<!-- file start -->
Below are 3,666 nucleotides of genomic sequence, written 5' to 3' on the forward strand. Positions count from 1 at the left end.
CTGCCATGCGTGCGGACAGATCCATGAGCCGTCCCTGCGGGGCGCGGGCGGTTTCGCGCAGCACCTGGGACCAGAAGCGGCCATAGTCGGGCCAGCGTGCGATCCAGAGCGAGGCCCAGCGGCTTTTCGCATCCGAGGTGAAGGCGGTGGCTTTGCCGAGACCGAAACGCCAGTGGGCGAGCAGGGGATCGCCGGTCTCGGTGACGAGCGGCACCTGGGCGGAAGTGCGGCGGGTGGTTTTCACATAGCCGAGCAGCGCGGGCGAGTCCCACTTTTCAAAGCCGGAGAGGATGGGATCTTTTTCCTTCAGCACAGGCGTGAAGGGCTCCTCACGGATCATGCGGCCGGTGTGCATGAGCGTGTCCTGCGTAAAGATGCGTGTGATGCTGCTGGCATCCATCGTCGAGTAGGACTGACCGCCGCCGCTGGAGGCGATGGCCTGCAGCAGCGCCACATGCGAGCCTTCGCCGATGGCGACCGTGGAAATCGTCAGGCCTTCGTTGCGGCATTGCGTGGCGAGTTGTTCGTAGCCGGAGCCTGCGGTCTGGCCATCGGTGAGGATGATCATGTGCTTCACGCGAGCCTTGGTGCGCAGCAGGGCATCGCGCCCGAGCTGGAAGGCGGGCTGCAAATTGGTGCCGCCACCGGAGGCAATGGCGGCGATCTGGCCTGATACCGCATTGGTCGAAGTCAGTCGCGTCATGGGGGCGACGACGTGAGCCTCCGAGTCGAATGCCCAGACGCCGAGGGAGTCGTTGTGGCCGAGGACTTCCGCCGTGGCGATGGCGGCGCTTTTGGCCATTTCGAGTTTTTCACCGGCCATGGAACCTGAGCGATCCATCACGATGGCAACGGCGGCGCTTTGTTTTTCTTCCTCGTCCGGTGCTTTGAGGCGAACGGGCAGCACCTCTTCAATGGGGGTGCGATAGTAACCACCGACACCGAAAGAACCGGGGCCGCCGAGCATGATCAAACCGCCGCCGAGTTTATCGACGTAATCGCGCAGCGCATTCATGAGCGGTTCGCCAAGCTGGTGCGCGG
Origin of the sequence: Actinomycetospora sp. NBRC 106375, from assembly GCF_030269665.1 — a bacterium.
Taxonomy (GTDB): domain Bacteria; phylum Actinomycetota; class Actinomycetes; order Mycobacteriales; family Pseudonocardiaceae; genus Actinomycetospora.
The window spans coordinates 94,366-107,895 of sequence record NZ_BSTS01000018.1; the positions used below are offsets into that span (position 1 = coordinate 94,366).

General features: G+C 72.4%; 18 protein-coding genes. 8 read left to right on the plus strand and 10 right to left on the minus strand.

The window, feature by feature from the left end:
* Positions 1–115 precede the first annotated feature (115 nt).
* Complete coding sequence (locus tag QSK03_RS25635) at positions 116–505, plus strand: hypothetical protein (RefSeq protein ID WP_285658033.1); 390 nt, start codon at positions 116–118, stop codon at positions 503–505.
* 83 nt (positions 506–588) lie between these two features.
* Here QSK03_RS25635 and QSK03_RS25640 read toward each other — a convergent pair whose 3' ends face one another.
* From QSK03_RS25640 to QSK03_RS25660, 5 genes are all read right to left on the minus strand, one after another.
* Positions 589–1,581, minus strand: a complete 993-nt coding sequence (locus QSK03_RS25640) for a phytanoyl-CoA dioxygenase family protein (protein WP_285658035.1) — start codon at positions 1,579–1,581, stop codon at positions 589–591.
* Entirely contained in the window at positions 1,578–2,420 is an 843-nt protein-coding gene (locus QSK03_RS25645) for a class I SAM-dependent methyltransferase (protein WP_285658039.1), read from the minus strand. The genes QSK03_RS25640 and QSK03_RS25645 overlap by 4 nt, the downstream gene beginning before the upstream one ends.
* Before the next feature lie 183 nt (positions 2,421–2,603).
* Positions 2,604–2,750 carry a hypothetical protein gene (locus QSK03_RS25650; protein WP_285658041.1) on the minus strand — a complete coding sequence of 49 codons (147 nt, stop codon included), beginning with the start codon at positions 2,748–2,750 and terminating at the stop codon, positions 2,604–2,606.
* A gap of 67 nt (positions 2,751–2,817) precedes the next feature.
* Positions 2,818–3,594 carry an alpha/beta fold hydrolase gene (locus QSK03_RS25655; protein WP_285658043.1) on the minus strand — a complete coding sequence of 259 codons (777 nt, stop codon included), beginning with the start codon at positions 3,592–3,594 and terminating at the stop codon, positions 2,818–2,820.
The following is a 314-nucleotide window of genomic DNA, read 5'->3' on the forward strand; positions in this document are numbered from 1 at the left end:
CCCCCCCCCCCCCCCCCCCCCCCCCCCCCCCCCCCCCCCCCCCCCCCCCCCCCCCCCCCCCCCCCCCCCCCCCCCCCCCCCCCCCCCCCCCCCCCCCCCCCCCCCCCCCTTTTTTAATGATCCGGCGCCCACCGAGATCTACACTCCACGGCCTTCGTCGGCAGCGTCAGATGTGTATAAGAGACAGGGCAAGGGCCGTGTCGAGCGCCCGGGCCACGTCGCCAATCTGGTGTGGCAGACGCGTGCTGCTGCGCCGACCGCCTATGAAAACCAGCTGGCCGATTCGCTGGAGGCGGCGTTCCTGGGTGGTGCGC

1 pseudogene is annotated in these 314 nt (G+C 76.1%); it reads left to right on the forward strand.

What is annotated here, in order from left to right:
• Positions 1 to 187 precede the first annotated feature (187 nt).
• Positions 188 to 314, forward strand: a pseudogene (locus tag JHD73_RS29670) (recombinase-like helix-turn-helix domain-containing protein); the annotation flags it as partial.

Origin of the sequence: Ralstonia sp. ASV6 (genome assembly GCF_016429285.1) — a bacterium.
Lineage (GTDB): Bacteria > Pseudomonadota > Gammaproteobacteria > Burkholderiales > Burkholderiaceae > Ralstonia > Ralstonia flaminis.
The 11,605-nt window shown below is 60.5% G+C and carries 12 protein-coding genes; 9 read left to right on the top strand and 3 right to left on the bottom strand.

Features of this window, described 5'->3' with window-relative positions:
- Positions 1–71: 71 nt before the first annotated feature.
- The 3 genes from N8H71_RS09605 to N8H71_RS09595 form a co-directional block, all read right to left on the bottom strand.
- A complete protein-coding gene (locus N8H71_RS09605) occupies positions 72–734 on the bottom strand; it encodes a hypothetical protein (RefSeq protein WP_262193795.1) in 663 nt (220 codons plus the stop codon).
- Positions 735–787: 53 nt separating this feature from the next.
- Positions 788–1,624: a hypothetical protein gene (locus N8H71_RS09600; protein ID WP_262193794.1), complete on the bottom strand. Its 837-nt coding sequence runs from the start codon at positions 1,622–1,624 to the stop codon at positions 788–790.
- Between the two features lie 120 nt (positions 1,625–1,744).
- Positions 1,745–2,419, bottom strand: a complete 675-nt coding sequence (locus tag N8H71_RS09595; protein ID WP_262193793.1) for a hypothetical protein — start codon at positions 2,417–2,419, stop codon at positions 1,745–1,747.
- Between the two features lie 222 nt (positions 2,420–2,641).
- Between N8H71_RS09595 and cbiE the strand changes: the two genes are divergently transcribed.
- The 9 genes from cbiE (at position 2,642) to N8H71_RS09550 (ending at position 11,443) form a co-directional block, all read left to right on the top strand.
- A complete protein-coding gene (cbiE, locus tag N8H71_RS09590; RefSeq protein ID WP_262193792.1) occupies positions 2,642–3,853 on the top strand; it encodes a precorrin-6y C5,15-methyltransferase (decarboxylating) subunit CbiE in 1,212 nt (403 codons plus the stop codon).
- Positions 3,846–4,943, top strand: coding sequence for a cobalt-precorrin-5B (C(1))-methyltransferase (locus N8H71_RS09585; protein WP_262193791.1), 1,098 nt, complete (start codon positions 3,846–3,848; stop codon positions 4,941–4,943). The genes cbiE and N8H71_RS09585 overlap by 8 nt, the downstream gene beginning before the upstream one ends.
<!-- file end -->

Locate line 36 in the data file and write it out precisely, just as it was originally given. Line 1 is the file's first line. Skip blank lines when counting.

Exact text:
- Between the two features lie 222 nt (positions 2,420–2,641).